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2 posts tagged "Swoon"

Art School Is In Session

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From teacher’s pet to art-world enfant terrible? “I was a good student,” Terence Koh (left) insisted at Friday night’s Re:Form School kickoff. Playing host for the Bing- and Shepard Fairey-led pop-up art exhibition and education awareness initiative, Koh even decided to dress the part—well, at least within his usual aesthetic. He wore his trademark all-white getup, this time with an exaggeratedly oversize collegiate blazer. “See, I’m sort of dressed for school, aren’t I?” he said. “It’s nice to be back in school.”

That sentiment was felt quite literally. The exhibit was held at St. Patrick’s Old Cathedral School in Nolita (recently shuttered for financial reasons), and it drew a crowd of those you’d imagine as the cool kids in school: Cynthia Rowley, Chiara Clemente, and Tatiana von Furstenberg among them. Not everyone was as “good” as Koh—”Oh, I was quite naughty,” Lady Alice St. Clair-Erskine mused, while checking out the artwork—but they were all there for a good cause. The exhibition raises awareness about the need for public education reform, and artists like Fairey, Swoon, Chris Johanson, and Faile all contributed to the show. Rosie Perez, a native New Yorker, felt the whole experience quite personally. “I was one of those kids, one those kids who went to school with hunger pains. I was one of those kids that was ignored,” the actress told the audience. “No one noticed that I was extremely intelligent—don’t mind my accent. The only thing that separates a privileged child and underprivileged child is opportunity.”

Photo: Neil Rasmus/Billy Farrell Agency

Chiara Clemente Has Now Lived Six Lives

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Chiara Clemente will happily volunteer that she’s spent much of her life in the shadow of her father, painter Francesco Clemente. But now the daughter is making her own light: This week, Chiara debuts her first feature film, Our City Dreams, at Manhattan’s Film Forum. A documentary exploring the experiences of five renowned female artists—Swoon, Ghada Amer, Kiki Smith, Marina Abramovic, and Nancy Spero—Our City Dreams is both a window on five eclectic lives and a group portrait of one kind of life, that of the New York artist. Closely observed, beautifully shot and scored, and often moving, Our City Dreams easily earns the acclaim it received on the festival circuit last year. But the feedback she most appreciates comes from her own artist pals. “People have told me that the film makes them feel good about what they do and inspires them to get back to it,” Clemente says. “I couldn’t ask for any better response.” Our City Dreams is at Film Forum through February 17; dates in other cities are soon to be announced. (Click here to see the trailer.) And later this year, the doc will air on the Sundance Channel. In the meantime, Clemente talks to Style.com about overcoming her allergy to New York, why it doesn’t have to be your birthday for the party to be a surprise, and how being a documentary filmmaker is like having split-personality disorder.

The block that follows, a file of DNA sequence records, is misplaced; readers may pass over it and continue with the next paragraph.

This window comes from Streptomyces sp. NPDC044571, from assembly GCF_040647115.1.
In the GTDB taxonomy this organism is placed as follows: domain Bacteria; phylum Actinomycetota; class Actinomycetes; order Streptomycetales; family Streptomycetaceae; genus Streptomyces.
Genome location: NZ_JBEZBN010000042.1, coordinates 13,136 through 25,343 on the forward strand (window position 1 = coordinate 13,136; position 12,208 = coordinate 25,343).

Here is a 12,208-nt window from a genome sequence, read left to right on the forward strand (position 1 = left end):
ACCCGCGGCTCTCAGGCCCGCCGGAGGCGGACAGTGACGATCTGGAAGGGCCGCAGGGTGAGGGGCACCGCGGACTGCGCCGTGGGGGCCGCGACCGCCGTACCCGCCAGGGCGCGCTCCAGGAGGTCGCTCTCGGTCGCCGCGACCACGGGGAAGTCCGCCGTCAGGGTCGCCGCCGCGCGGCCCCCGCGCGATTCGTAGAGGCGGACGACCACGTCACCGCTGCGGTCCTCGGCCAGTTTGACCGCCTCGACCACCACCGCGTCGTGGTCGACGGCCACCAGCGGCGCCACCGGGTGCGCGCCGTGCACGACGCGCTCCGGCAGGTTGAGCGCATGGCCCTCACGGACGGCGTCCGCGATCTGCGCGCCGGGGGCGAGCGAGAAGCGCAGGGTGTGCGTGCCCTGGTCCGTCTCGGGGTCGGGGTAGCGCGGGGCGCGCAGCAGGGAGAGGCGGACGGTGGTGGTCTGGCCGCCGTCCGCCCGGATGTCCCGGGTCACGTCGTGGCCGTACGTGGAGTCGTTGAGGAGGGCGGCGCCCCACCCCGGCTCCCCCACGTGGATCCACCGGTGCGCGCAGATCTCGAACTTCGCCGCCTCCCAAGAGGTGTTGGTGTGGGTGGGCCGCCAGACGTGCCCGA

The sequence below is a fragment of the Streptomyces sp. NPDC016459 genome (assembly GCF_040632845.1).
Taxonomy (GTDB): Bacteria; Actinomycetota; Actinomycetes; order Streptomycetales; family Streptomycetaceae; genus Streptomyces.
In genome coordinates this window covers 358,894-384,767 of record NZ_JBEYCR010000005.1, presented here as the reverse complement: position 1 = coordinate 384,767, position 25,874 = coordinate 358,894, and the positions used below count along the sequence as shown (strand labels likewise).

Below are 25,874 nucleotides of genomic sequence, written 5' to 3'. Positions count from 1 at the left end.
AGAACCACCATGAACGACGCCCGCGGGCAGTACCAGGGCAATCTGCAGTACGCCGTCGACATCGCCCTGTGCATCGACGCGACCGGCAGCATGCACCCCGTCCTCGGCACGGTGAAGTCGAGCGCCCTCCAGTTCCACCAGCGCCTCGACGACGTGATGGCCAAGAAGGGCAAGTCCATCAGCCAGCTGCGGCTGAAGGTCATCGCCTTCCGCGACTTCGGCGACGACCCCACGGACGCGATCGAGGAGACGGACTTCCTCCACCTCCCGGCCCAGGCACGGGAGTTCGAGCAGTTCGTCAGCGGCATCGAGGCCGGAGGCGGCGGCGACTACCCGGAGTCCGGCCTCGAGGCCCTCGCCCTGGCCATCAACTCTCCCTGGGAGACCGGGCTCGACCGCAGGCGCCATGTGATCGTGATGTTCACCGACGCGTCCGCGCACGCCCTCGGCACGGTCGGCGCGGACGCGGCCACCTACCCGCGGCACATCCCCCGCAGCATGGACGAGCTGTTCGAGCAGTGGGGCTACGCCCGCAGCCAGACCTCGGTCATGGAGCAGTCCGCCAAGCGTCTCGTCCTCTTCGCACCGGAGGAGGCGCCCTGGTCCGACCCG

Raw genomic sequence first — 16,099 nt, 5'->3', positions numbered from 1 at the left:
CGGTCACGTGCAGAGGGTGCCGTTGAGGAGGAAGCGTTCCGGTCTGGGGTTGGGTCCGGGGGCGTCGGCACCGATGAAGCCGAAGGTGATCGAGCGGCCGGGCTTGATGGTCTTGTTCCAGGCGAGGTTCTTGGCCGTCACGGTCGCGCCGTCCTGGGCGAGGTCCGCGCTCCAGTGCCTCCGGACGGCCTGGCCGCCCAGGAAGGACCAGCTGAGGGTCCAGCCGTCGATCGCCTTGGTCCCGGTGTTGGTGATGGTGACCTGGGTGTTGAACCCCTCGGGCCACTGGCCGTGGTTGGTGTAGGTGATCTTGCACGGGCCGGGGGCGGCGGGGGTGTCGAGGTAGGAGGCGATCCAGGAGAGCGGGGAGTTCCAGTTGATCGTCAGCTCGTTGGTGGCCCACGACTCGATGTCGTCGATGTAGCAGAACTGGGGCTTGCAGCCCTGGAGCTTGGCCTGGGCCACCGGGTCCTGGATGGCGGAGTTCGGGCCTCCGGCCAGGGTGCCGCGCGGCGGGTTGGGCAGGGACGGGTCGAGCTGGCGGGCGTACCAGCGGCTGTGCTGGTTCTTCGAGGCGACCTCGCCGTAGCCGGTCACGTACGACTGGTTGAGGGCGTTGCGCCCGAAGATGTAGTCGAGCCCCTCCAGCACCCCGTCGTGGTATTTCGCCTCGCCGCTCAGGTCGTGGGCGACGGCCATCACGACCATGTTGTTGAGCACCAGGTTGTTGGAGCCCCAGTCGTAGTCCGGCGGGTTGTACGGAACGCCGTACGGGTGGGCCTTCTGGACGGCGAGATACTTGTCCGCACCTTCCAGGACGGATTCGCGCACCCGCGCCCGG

I’m going to ask why you chose to focus solely on female artists, but first, I’m wondering what made you decide to center Our City Dreams on artists in New York?

There’s sort of a long answer to that. I grew up in New York, and I think, when you grow up here, you either feel like you can never leave the city, or the second you can, you get out. I was one of those. When I was 18, I took off for L.A., and I really thought I’d never come back. It was like, see ya, bye. And after L.A. I went to Rome and was working there. Maybe three years into living in Rome I began to realize I had more New Yorker in me than I’d ever admitted to myself. So I came back. All told, I was gone about eight years. That may not seem like such a long time, but I left a child and I returned as an adult. I need to rediscover New York. And the easiest way to that, it seemed to me, was through a camera lens. What I mean is—I knew I wanted to create a portrait of New York before I knew anything else about this film. Because I’d been working with artists and filming artists in Italy, telling the city’s story through an artist’s eyes felt like the right thing.

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